Appeal from the Order of the Secretary of Education in case of Appeal of Jacqueline Barndt, a Professional Employee, from a decision of the Board of School Directors of the Wissahickon School District, Montgomery County, Pennsylvania, No. 255.
Joseph L. Rosenfeld, for appellant.
Edward A. Miller, Deputy Attorney General, for appellee.
Curtis Wright, with him Mason Avrigian, and Timoney, Knox, Avrigian & Hasson, for intervening appellee.
Judges Kramer, Wilkinson, Jr. and Rogers, sitting as a panel of three. Opinion by Judge Wilkinson.
[ 28 Pa. Commw. Page 483]
This is an appeal from an order affirming the dismissal of appellant as a professional school employee. We affirm.
Appellant was hired by the intervening school district in June 1964 as a music teacher in its junior high school. In July 1973, the district superintendent notified appellant that she had received an unsatisfactory rating on her professional employee rating sheet for the 1972-73 school year. Enclosed with the notification was the rating sheet itself and a multi-page memorandum from two administrators to the superintendent upon which the rating was based. In April 1974, appellant was notified that her performance to that point of the 1973-74 school year had also been unsatisfactory; again, a rating sheet and underlying memorandum were furnished to her. In June 1974, a 25-count proposed statement of charges, alleging incompetency, persistent negligence and persistent and wilful violation of the school laws, was submitted to the school board, which accepted it by resolution dated June 27, 1974. Fourteen hearings were conducted between September 1974 and January 1975, four days after the last of which the members of the school board unanimously voted to dismiss appellant. An appeal to the Secretary of Education was denied.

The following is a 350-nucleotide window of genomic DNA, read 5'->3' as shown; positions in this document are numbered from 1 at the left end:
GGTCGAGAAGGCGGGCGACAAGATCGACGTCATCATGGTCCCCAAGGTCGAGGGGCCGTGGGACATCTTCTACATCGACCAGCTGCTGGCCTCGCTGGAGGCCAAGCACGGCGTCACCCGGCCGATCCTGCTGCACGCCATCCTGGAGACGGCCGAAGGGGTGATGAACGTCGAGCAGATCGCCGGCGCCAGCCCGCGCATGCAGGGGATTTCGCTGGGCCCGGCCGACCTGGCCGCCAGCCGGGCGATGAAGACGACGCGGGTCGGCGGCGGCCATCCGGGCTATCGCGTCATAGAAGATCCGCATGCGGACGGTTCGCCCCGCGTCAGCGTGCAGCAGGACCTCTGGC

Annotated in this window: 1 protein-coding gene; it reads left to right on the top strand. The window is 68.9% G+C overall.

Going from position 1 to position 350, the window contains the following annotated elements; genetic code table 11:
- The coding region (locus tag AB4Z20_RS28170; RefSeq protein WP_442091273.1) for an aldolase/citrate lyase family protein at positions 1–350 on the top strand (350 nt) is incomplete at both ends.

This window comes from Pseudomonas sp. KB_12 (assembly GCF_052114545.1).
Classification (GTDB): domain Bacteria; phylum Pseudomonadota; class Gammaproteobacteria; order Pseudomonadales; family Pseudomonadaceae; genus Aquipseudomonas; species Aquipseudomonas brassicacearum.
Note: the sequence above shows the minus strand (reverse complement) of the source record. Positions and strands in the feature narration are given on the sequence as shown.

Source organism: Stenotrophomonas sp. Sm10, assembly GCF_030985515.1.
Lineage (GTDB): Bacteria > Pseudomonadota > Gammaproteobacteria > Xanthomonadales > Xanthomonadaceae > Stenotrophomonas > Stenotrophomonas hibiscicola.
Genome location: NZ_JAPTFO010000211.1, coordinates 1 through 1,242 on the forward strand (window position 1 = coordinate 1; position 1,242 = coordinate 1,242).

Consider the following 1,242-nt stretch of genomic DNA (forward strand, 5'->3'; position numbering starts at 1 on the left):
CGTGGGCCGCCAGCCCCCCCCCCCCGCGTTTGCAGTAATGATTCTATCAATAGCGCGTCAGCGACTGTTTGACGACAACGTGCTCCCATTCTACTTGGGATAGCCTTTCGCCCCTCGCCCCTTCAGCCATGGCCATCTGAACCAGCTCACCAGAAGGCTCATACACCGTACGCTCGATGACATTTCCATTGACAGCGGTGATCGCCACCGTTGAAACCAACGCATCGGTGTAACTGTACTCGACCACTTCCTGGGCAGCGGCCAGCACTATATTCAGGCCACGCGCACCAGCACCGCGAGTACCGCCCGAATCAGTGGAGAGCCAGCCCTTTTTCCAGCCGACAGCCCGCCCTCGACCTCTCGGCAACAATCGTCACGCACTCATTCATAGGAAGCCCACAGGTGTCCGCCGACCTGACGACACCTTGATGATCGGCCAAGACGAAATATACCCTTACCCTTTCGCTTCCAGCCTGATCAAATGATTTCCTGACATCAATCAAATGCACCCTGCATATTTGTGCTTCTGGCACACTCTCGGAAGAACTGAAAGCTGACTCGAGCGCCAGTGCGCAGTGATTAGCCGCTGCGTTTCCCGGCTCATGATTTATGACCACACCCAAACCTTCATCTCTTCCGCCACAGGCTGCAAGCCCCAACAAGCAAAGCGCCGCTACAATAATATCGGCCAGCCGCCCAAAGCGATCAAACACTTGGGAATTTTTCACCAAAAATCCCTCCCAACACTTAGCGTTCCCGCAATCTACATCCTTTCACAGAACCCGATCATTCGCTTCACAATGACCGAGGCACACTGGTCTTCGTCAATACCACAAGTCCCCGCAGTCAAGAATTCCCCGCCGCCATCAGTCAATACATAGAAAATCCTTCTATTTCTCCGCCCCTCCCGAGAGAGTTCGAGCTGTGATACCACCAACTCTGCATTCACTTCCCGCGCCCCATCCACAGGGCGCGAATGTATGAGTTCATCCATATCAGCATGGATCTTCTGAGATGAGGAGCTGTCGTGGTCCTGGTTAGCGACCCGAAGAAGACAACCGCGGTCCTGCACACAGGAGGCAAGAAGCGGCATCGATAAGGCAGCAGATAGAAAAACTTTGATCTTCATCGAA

Appellant alleges that the Secretary's findings of fact are not supported by the requisite substantial evidence. We cannot agree. The record is far too lengthy for a detailed recitation of the evidence supporting
[ 28 Pa. Commw. Page 484]
the decision below, but the testimony of each of the administrators involved in the evaluation of appellant (based at least partially on personal observance) sufficiently establishes that appellant was unable to maintain a proper relationship with her students and was generally unable to conduct her classes in a satisfactory manner. Nor can we agree that appellant's counsel was denied adequate opportunity to explore matters on cross-examination or otherwise develop his case.
Appellant claims that the procedures for dismissal mandated by the Public School Code of 1949*fn1 were not strictly followed. Specifically, appellant claims that the superintendent's signature on the rating form was given without personal knowledge of the underlying facts and circumstances and was therefore improper. There is nothing in Section 1123 of the Public School Code*fn2 (which describes the mandatory rating procedure) requiring the superintendent to have personal knowledge of the facts underlying an unsatisfactory rating. The superintendent testified that the unsatisfactory ratings were given only after he had made extensive review of the recommendations of his subordinate administrators through conferences with the personnel involved and evaluation of the underlying facts and circumstances. We considered a similar procedure reasonable in Acitelli v. Westmont Hilltop School District, 15 Pa. Commonwealth Ct. 214, 325 A.2d 490 (1974).
Appellant next claims that the school board did not comply with Section 1127 of the Public School Code.*fn3 The record reveals ...